Bones from the Medieval Deposits at 16-22 Coppergate


list of authors
J. M. Bond
T. P. O'Connor
Is Part Of
The Archaeology of York [Series]
The Animal Bones [Volume]
Council for British Archaeology for York Archaeological Trust
Date Copyrighted
Date Available
Digitally available on 1 December 2023
The report presents a detailed analysis of 11th to 15th century bone assemblages from 16-22 Coppergate, and a synthesis of those data with assemblages of the same period from other sites in the city (58-9 Skeldergate, 118-26 Walmgate, 24-30 Tanner Row, 46-54 Fishergate, The Bedern, Bedern Foundry, 1-5 Aldwark, 21-33 Aldwark, 1-2 Tower Street, 9 Blake Street). The data from Coppergate and some other sites have not previously been published. Data from the first four sites listed above have been published in AY 15/1-4, and are re-examined here. The large assemblages from Coppergate are quite similar to each other, and some differences in the abundance of different taxa or different skeletal elements can be explained by the preferential survival and recovery of large and robust bones. Mortality data showed little change from the Anglo-Scandinavian period, apart from an increased culling of young lambs and sheep just over one year old. This is interpreted as indicating adjustment of flock demography by a summer cull. A range of wild birds was identified in the Coppergate assemblages, though none was particularly abundant, and many were probably scavengers rather than an exploited resource. Fish bones from Coppergate show the gradual replacement of estuarine taxa by deep-water gadid species, especially haddock. Analysis of bones recovered by sieving shows house mouse to have been especially frequent at Coppergate.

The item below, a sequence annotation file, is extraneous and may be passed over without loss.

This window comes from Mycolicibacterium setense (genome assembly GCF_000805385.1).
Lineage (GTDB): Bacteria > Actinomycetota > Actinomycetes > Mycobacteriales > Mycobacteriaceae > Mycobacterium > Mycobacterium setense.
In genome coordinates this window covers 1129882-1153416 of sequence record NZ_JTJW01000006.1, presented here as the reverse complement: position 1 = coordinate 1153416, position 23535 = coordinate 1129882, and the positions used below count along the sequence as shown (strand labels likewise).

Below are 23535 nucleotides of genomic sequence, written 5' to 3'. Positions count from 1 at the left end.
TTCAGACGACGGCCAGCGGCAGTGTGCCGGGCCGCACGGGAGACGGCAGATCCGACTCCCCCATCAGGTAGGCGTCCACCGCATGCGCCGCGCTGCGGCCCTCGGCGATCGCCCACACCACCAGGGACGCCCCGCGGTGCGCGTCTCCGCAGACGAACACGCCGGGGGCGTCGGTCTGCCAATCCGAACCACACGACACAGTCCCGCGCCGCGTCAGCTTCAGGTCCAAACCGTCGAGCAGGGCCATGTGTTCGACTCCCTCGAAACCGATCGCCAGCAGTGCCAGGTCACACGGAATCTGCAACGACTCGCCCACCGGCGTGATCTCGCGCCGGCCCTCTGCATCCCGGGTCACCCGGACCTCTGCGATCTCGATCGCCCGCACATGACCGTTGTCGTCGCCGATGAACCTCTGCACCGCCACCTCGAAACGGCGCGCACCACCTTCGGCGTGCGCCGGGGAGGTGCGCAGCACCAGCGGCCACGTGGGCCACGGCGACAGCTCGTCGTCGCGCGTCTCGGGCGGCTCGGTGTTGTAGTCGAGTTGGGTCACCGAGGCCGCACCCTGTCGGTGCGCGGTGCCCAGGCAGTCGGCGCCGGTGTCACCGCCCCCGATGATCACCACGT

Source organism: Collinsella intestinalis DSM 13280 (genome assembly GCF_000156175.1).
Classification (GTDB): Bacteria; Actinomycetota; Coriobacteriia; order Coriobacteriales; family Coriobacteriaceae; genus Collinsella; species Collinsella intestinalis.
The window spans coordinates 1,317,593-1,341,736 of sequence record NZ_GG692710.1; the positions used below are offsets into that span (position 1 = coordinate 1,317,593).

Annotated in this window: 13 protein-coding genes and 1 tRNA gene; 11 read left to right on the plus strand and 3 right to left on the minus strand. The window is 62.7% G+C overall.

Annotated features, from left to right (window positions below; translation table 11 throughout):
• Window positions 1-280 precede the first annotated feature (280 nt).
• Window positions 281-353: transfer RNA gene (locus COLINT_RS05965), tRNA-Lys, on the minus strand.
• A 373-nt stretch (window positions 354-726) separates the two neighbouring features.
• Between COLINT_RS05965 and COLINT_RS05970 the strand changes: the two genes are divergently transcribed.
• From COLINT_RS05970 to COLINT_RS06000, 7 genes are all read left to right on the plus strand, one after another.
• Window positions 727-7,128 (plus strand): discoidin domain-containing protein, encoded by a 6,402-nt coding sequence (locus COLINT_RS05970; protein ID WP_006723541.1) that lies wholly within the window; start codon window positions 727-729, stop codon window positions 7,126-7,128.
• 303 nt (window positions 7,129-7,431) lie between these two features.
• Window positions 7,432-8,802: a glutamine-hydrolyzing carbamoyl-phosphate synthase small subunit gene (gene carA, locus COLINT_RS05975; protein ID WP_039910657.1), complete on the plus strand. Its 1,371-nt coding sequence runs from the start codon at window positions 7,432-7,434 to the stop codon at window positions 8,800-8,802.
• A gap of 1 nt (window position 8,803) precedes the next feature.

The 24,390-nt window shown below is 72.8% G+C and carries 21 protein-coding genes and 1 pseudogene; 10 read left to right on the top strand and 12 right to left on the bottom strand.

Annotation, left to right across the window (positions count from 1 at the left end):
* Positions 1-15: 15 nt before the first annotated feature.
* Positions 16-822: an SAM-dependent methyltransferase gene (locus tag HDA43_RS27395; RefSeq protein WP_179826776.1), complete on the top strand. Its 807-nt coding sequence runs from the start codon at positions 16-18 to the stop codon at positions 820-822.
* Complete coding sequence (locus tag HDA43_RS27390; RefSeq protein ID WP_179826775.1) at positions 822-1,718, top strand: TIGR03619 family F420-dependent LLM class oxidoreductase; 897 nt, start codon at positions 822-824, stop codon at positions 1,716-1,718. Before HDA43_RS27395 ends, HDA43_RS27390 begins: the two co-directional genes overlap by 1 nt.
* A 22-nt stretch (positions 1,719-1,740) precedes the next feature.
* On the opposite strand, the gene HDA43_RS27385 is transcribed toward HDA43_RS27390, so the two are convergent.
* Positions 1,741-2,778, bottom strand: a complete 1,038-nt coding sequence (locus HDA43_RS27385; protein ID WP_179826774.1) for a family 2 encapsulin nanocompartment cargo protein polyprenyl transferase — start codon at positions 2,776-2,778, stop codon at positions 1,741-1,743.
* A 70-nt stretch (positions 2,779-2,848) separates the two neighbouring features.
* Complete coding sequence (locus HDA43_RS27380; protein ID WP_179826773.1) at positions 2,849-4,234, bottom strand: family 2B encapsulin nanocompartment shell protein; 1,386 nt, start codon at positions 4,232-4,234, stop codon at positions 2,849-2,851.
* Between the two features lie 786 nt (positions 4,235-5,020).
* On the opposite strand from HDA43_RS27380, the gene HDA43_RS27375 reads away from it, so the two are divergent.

The city-wide analysis shows some patterning of deposition which may be interpreted as showing deposits which contained more butchers' than household debris. Across the medieval city as a whole, cattle are much the most abundant taxon, with sheep generally outnumbering pigs. Goats are represented by deposits of horncores in a limited number of contexts at each of three sites. These appear to have been sites of horn collection and working. The ecclesiastical college at The Bedern gave assemblages with numerous young calves, quite unlike the rest of the city. There is also evidence from discontinuous skeletal traits that the sheep represented at The Bedern came from different populations to those elsewhere in the city, and the site gave an unusually diverse assemblage of fish taxa. Other evidence indicating differences between broadly contemporaneous sites came from an analysis of the rate of dental attrition in sheep from Coppergate and Tanner Row, and from a biometrical analysis of the goat horncores from Skeldergate, Tanner Row and 21-33 Aldwark. Comparisons are drawn with data from other medieval towns in eastern England, especially Beverley, and there is a discussion of the presence and absence of particular wild birds at different sites.
Rights Holder
York Archaeological Trust
CC BY 4.0
Portable Document Format (PDF)
Is Format Of
Paper publication
page start
page end
number of pages

Position: 77 (97 views)